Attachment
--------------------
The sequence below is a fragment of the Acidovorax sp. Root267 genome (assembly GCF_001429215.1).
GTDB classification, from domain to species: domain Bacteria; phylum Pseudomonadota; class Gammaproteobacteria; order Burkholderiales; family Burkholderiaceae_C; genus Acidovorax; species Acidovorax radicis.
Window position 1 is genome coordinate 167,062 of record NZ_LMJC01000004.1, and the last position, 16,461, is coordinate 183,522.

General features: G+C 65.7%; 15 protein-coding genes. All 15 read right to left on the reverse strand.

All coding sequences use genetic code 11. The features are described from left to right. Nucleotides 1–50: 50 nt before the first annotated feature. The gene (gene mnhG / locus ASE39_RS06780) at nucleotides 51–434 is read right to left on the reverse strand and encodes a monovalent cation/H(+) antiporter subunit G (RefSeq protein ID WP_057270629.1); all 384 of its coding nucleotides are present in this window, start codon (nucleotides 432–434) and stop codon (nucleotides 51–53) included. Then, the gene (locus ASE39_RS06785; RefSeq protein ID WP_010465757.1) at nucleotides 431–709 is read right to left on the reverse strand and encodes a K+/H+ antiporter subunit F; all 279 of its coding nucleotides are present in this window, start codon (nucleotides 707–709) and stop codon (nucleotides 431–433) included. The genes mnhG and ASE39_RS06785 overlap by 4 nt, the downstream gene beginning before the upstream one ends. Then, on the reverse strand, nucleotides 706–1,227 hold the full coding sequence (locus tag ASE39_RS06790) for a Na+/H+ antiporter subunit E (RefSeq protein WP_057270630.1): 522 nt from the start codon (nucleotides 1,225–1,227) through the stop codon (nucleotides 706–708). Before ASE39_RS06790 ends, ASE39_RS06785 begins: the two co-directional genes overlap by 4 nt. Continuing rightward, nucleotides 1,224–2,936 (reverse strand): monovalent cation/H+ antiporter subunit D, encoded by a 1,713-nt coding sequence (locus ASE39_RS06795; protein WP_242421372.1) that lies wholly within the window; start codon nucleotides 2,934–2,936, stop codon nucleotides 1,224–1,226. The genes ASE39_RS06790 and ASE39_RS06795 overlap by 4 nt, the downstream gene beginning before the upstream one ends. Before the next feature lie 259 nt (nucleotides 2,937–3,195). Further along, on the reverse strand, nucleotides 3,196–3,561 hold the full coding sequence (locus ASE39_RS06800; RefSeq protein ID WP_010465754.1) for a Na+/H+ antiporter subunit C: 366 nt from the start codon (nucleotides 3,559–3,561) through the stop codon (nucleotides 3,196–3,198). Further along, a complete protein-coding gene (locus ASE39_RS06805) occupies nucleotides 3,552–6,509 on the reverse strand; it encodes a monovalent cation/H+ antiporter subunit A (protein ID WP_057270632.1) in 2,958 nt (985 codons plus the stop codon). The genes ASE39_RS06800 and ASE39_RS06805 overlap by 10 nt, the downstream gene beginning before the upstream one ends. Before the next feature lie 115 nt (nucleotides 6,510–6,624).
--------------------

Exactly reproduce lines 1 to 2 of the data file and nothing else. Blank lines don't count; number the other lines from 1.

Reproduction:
The sequence below is a fragment of the Acidovorax sp. Root267 genome (assembly GCF_001429215.1).
GTDB classification, from domain to species: domain Bacteria; phylum Pseudomonadota; class Gammaproteobacteria; order Burkholderiales; family Burkholderiaceae_C; genus Acidovorax; species Acidovorax radicis.